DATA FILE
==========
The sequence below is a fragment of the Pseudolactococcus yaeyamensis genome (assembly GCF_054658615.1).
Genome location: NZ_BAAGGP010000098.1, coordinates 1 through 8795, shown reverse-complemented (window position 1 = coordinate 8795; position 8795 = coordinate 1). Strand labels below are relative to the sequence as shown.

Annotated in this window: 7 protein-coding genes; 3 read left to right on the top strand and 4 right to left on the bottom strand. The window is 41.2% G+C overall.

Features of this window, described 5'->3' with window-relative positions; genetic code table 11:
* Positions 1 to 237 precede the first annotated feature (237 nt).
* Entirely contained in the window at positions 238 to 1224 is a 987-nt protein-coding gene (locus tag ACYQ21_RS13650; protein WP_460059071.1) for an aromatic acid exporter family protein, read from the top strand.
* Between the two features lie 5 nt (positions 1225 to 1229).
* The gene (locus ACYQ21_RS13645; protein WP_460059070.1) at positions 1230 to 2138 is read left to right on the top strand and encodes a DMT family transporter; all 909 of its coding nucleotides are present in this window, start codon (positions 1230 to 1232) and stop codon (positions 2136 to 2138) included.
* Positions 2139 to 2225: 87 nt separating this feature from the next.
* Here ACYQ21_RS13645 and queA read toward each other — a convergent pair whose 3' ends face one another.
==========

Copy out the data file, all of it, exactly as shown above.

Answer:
The sequence below is a fragment of the Pseudolactococcus yaeyamensis genome (assembly GCF_054658615.1).
Genome location: NZ_BAAGGP010000098.1, coordinates 1 through 8795, shown reverse-complemented (window position 1 = coordinate 8795; position 8795 = coordinate 1). Strand labels below are relative to the sequence as shown.

Annotated in this window: 7 protein-coding genes; 3 read left to right on the top strand and 4 right to left on the bottom strand. The window is 41.2% G+C overall.

Features of this window, described 5'->3' with window-relative positions; genetic code table 11:
* Positions 1 to 237 precede the first annotated feature (237 nt).
* Entirely contained in the window at positions 238 to 1224 is a 987-nt protein-coding gene (locus tag ACYQ21_RS13650; protein WP_460059071.1) for an aromatic acid exporter family protein, read from the top strand.
* Between the two features lie 5 nt (positions 1225 to 1229).
* The gene (locus ACYQ21_RS13645; protein WP_460059070.1) at positions 1230 to 2138 is read left to right on the top strand and encodes a DMT family transporter; all 909 of its coding nucleotides are present in this window, start codon (positions 1230 to 1232) and stop codon (positions 2136 to 2138) included.
* Positions 2139 to 2225: 87 nt separating this feature from the next.
* Here ACYQ21_RS13645 and queA read toward each other — a convergent pair whose 3' ends face one another.